'Absence of compassion' - Micheál Martin calls for medicinal cannabis to be legalised
People who need the drug cannabis to help cope with illness and pain are suffering needlessly, Fianna Fáil leader Micheál Martin, has said.
Mr Martin said special legislation for medicinal cannabis, proposed by People Before Profit TD, Gino Kenny, was withdrawn almost two years ago. This was because an official review was promised leading to better supervised access to the drug in Ireland on grounds of special medical need.
He said that almost two years later nothing had changed and people, such as Cork woman Vera Twomey and her daughter Ava Barry, were forced to go to the Netherlands every three months to get the drug.
The Fianna Fáil leader said the Government should allow a compassionate access scheme, and a reputable company engaged in medical cannabis supply across Europe, could deliver supplies in Ireland from the first quarter of next year.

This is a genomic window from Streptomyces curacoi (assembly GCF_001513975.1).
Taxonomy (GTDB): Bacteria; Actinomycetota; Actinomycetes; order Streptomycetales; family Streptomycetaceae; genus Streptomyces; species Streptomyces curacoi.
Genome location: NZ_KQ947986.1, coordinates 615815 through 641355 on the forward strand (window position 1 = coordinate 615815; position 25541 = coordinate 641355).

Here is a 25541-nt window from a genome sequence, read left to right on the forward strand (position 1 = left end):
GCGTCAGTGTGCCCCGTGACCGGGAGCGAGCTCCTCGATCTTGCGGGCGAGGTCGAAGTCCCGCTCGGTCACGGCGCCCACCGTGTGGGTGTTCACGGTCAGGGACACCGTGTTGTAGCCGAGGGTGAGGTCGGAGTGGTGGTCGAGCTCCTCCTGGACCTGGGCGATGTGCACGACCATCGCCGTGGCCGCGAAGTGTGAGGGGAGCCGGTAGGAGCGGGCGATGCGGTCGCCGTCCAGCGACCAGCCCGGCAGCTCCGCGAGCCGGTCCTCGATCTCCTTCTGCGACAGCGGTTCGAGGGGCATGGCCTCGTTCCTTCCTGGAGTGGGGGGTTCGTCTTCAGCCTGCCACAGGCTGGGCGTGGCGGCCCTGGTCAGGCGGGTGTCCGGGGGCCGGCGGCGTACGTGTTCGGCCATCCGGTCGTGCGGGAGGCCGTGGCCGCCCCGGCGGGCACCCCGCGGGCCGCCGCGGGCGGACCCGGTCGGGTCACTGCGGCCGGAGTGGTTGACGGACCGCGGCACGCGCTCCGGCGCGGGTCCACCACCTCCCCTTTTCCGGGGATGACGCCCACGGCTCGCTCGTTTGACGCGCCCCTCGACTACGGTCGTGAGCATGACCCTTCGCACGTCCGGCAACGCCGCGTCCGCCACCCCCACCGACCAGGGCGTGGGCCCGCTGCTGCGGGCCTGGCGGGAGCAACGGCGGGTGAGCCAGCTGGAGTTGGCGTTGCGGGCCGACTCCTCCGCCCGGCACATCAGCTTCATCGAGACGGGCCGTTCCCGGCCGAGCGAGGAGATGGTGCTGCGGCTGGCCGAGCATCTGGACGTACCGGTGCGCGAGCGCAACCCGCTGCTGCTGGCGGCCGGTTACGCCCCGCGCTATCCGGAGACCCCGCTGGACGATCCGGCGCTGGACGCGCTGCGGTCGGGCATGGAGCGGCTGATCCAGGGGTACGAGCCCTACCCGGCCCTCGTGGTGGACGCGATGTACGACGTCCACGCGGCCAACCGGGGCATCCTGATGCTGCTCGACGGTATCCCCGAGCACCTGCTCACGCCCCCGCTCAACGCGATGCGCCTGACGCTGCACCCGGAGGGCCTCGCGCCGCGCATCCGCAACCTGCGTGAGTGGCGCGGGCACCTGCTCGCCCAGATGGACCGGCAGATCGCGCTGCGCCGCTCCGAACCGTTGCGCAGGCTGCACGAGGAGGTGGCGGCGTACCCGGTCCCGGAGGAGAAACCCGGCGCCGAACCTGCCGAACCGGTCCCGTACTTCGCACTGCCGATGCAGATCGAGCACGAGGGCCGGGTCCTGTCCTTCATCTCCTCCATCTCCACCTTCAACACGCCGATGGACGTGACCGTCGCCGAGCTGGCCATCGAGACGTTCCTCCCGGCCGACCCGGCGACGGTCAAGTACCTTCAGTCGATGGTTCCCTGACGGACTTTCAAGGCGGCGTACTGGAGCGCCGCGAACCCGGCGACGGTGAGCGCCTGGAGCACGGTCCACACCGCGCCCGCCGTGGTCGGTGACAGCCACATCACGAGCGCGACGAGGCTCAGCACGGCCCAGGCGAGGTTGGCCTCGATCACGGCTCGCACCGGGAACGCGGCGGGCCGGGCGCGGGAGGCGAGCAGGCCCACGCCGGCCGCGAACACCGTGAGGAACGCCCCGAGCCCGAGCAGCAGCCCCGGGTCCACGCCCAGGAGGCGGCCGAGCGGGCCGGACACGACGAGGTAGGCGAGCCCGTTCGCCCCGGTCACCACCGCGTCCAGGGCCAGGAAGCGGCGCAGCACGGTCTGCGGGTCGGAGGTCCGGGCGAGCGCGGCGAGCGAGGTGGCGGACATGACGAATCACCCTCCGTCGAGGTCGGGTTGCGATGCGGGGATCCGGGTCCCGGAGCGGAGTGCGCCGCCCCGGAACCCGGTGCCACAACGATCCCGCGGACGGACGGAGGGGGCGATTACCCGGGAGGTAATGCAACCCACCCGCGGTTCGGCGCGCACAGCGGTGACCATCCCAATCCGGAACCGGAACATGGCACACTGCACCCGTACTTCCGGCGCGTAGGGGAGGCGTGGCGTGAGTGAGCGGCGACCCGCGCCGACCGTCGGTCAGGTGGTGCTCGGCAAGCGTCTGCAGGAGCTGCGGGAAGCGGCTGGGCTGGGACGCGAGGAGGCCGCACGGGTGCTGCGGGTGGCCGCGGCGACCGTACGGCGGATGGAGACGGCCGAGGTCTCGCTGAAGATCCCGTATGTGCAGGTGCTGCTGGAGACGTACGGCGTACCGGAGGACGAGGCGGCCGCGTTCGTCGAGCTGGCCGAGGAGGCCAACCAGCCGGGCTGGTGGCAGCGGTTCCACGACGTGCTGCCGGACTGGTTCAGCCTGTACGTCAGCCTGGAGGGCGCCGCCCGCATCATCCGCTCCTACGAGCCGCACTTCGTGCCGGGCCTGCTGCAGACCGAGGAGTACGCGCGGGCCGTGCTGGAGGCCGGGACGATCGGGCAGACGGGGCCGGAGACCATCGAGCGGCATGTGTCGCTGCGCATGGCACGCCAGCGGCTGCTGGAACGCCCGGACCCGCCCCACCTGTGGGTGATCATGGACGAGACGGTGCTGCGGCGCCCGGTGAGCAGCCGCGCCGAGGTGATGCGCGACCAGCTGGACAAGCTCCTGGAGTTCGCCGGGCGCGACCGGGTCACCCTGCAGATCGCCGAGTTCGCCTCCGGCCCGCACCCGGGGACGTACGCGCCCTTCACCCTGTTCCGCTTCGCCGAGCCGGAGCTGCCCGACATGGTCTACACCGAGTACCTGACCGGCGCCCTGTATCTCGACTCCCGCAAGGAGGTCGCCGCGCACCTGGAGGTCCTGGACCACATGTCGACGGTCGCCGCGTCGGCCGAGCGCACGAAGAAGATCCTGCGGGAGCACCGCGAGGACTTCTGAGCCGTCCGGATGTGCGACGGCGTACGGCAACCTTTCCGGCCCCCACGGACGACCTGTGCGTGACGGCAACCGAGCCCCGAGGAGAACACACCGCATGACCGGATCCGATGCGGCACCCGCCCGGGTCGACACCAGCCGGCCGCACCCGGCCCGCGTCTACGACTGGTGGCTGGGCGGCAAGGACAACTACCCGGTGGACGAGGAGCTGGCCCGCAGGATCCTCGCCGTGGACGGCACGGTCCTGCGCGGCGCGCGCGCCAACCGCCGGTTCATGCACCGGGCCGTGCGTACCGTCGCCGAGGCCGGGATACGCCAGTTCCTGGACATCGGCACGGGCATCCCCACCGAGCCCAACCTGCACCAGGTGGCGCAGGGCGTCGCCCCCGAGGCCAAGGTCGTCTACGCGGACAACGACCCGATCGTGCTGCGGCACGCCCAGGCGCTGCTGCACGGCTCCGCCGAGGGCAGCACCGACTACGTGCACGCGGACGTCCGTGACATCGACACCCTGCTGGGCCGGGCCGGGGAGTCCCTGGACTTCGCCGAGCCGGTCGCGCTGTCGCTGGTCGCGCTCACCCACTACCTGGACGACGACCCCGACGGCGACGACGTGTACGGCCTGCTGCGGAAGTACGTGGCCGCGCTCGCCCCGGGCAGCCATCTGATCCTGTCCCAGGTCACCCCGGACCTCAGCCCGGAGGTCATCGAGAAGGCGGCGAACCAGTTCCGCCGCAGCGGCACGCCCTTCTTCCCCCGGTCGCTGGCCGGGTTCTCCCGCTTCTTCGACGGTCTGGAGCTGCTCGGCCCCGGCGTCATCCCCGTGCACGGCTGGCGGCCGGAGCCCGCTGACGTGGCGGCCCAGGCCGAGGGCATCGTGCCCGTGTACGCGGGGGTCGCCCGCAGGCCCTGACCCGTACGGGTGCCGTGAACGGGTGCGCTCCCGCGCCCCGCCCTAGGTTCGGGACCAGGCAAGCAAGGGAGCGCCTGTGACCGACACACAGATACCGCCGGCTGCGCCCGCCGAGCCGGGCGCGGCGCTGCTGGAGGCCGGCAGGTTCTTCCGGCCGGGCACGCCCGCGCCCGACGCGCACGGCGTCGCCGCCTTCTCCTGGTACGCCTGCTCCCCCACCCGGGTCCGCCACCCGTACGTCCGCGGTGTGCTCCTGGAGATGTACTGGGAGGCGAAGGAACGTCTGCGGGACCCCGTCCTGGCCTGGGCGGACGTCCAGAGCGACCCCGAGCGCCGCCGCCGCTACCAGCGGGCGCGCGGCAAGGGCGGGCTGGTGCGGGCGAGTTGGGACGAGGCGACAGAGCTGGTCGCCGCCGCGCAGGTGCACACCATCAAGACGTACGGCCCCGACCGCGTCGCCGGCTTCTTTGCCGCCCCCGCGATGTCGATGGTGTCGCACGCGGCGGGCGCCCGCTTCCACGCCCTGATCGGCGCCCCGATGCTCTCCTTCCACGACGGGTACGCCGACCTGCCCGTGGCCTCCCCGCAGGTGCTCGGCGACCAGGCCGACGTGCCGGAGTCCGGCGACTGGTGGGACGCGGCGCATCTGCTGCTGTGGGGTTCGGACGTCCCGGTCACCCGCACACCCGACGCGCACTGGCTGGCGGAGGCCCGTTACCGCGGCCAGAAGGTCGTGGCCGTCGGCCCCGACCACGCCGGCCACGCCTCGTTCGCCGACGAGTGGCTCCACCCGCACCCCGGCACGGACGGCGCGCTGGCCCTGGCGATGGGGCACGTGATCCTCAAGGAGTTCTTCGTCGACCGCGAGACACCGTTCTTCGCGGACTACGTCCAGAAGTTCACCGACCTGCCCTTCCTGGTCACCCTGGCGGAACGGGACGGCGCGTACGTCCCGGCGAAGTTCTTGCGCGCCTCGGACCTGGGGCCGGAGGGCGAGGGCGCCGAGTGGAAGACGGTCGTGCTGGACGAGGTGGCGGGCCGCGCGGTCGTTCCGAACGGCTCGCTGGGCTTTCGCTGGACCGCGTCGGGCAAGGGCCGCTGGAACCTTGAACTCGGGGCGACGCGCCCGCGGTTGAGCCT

“The absence of such a compassionate access scheme represents the absence of compassion,” Mr Martin told the Dáil.
Replying for the Government, Agriculture Minister Michael Creed said studies were ongoing, including contacts with countries including Denmark to see how they handled the issue.
Mr Creed insisted that there was “no foot-dragging” by the Health Department on the issue and all requests for access to medical cannabis, endorsed by a hospital consultant, had so far been granted.
The Minister said the Government wanted an appropriate access scheme which was well informed and correctly medically supervised.